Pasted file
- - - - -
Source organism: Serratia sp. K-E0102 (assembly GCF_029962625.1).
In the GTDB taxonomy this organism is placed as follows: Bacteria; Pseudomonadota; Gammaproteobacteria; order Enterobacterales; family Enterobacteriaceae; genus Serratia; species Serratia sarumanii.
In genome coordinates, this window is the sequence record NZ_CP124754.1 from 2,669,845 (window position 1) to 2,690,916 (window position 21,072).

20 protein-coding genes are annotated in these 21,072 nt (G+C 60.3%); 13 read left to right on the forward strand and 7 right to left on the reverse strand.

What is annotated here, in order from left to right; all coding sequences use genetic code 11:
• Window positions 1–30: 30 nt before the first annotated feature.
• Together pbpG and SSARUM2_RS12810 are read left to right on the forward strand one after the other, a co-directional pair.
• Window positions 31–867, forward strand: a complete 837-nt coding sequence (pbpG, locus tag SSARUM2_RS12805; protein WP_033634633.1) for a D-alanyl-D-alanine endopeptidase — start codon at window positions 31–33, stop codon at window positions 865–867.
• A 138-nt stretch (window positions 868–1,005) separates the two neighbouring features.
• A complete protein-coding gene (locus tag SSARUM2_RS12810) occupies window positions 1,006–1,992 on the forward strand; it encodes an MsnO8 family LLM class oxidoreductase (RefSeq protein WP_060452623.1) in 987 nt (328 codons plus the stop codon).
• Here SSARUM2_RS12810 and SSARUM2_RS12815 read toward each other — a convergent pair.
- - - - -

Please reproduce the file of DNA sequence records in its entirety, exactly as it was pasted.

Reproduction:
Source organism: Serratia sp. K-E0102 (assembly GCF_029962625.1).
In the GTDB taxonomy this organism is placed as follows: Bacteria; Pseudomonadota; Gammaproteobacteria; order Enterobacterales; family Enterobacteriaceae; genus Serratia; species Serratia sarumanii.
In genome coordinates, this window is the sequence record NZ_CP124754.1 from 2,669,845 (window position 1) to 2,690,916 (window position 21,072).

20 protein-coding genes are annotated in these 21,072 nt (G+C 60.3%); 13 read left to right on the forward strand and 7 right to left on the reverse strand.

What is annotated here, in order from left to right; all coding sequences use genetic code 11:
• Window positions 1–30: 30 nt before the first annotated feature.
• Together pbpG and SSARUM2_RS12810 are read left to right on the forward strand one after the other, a co-directional pair.
• Window positions 31–867, forward strand: a complete 837-nt coding sequence (pbpG, locus tag SSARUM2_RS12805; protein WP_033634633.1) for a D-alanyl-D-alanine endopeptidase — start codon at window positions 31–33, stop codon at window positions 865–867.
• A 138-nt stretch (window positions 868–1,005) separates the two neighbouring features.
• A complete protein-coding gene (locus tag SSARUM2_RS12810) occupies window positions 1,006–1,992 on the forward strand; it encodes an MsnO8 family LLM class oxidoreductase (RefSeq protein WP_060452623.1) in 987 nt (328 codons plus the stop codon).
• Here SSARUM2_RS12810 and SSARUM2_RS12815 read toward each other — a convergent pair.